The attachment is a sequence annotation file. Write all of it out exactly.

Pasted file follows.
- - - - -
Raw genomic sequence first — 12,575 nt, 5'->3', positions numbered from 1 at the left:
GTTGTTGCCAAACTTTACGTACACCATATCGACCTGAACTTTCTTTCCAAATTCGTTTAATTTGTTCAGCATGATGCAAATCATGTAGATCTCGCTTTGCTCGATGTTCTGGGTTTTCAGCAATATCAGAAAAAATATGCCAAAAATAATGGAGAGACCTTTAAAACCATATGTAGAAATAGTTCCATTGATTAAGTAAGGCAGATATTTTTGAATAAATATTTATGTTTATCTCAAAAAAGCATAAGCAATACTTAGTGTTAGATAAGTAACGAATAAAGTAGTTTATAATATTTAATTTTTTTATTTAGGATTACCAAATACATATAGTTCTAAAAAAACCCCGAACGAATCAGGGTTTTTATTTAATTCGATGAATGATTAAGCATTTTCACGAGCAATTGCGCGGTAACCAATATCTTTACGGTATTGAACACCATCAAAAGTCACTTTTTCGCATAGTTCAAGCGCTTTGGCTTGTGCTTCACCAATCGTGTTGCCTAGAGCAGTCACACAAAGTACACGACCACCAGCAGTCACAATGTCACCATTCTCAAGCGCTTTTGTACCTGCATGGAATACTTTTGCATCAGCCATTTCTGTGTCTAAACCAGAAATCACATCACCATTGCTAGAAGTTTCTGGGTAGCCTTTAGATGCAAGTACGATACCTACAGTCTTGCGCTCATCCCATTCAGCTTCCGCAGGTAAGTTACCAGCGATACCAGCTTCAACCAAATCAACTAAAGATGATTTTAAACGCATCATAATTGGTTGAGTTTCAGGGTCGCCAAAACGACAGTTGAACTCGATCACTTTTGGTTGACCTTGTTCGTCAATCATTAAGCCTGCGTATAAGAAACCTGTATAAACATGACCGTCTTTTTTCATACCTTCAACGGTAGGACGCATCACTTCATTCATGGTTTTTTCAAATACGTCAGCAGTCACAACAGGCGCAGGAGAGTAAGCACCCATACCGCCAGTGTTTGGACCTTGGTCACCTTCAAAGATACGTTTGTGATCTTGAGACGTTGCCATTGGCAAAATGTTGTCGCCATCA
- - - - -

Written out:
Raw genomic sequence first — 12,575 nt, 5'->3', positions numbered from 1 at the left:
GTTGTTGCCAAACTTTACGTACACCATATCGACCTGAACTTTCTTTCCAAATTCGTTTAATTTGTTCAGCATGATGCAAATCATGTAGATCTCGCTTTGCTCGATGTTCTGGGTTTTCAGCAATATCAGAAAAAATATGCCAAAAATAATGGAGAGACCTTTAAAACCATATGTAGAAATAGTTCCATTGATTAAGTAAGGCAGATATTTTTGAATAAATATTTATGTTTATCTCAAAAAAGCATAAGCAATACTTAGTGTTAGATAAGTAACGAATAAAGTAGTTTATAATATTTAATTTTTTTATTTAGGATTACCAAATACATATAGTTCTAAAAAAACCCCGAACGAATCAGGGTTTTTATTTAATTCGATGAATGATTAAGCATTTTCACGAGCAATTGCGCGGTAACCAATATCTTTACGGTATTGAACACCATCAAAAGTCACTTTTTCGCATAGTTCAAGCGCTTTGGCTTGTGCTTCACCAATCGTGTTGCCTAGAGCAGTCACACAAAGTACACGACCACCAGCAGTCACAATGTCACCATTCTCAAGCGCTTTTGTACCTGCATGGAATACTTTTGCATCAGCCATTTCTGTGTCTAAACCAGAAATCACATCACCATTGCTAGAAGTTTCTGGGTAGCCTTTAGATGCAAGTACGATACCTACAGTCTTGCGCTCATCCCATTCAGCTTCCGCAGGTAAGTTACCAGCGATACCAGCTTCAACCAAATCAACTAAAGATGATTTTAAACGCATCATAATTGGTTGAGTTTCAGGGTCGCCAAAACGACAGTTGAACTCGATCACTTTTGGTTGACCTTGTTCGTCAATCATTAAGCCTGCGTATAAGAAACCTGTATAAACATGACCGTCTTTTTTCATACCTTCAACGGTAGGACGCATCACTTCATTCATGGTTTTTTCAAATACGTCAGCAGTCACAACAGGCGCAGGAGAGTAAGCACCCATACCGCCAGTGTTTGGACCTTGGTCACCTTCAAAGATACGTTTGTGATCTTGAGACGTTGCCATTGGCAAAATGTTGTCGCCATCA